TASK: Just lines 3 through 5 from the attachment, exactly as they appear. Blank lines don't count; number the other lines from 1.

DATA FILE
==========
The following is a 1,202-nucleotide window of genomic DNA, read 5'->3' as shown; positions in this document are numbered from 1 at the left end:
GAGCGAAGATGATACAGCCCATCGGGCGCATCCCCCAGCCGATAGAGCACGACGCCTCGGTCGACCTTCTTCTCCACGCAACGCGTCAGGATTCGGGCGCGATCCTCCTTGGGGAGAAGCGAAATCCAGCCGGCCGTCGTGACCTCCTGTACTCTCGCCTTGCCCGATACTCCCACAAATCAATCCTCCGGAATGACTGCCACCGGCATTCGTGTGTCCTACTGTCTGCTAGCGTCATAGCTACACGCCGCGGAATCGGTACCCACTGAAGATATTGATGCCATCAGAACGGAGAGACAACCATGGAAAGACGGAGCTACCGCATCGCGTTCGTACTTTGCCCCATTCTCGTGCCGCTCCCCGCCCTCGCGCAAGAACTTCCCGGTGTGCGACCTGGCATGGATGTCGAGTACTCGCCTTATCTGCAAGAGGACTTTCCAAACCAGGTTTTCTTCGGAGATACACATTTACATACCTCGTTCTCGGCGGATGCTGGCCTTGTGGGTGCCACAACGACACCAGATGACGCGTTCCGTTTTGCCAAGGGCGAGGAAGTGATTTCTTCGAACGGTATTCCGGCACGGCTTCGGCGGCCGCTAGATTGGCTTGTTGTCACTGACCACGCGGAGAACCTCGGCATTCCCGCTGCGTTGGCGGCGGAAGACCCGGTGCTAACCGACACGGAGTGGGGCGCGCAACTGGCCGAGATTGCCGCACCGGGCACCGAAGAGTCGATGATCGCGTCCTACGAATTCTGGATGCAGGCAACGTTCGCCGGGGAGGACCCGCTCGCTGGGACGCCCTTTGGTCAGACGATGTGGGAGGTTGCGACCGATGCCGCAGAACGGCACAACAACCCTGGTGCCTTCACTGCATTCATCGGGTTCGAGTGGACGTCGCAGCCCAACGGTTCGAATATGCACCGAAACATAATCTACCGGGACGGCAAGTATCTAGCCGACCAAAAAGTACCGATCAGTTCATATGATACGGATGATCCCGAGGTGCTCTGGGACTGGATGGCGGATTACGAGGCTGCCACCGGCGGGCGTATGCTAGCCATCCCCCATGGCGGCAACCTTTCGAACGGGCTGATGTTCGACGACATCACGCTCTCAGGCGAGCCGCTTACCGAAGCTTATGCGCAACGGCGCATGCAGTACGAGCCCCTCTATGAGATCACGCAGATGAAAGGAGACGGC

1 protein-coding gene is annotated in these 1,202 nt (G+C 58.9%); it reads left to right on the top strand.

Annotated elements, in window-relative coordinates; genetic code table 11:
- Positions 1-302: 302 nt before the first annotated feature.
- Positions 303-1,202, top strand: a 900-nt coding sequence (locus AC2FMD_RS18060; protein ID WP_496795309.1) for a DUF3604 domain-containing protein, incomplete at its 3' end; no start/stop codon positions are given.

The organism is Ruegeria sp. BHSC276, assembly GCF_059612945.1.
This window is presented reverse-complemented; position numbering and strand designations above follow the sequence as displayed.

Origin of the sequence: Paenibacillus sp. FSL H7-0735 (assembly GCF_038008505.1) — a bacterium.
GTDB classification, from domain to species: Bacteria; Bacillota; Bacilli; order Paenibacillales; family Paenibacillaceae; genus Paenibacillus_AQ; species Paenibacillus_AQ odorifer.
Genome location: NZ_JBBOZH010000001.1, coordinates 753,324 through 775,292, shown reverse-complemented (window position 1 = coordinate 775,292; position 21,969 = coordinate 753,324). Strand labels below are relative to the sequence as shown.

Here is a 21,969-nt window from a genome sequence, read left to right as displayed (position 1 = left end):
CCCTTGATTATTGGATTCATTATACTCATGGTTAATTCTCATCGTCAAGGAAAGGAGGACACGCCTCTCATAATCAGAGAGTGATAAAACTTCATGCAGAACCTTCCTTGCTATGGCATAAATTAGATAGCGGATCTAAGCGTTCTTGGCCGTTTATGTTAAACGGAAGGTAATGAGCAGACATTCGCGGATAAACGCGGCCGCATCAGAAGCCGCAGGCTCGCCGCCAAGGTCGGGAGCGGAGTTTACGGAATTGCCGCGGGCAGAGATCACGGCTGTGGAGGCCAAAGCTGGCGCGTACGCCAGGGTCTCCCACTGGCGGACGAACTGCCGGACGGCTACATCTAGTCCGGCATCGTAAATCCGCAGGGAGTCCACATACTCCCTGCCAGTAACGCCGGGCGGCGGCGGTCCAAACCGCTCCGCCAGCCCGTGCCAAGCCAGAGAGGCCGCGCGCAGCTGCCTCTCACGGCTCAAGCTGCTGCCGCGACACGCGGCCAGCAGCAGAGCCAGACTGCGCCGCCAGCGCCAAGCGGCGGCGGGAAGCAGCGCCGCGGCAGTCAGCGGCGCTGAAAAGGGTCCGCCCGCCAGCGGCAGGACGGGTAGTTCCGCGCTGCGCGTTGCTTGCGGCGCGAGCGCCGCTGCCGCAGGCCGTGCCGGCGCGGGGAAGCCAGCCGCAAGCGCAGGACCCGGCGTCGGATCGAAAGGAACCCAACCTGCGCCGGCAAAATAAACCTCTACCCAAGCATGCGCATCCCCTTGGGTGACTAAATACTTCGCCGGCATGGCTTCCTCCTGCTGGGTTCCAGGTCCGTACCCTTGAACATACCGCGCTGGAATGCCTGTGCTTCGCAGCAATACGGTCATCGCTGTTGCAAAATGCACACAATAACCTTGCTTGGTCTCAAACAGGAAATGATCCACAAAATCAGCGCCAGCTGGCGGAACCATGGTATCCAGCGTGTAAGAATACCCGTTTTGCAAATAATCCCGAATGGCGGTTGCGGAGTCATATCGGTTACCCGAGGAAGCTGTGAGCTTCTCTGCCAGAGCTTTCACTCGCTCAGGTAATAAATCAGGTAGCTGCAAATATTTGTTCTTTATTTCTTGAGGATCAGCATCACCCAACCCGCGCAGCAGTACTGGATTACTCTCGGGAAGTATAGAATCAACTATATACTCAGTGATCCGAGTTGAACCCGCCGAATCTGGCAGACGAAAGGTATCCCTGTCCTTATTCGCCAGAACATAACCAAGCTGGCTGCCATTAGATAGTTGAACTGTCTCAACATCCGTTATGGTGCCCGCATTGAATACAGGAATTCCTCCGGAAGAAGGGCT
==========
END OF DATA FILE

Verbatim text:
1 protein-coding gene is annotated in these 1,202 nt (G+C 58.9%); it reads left to right on the top strand.

Annotated elements, in window-relative coordinates; genetic code table 11:
- Positions 1-302: 302 nt before the first annotated feature.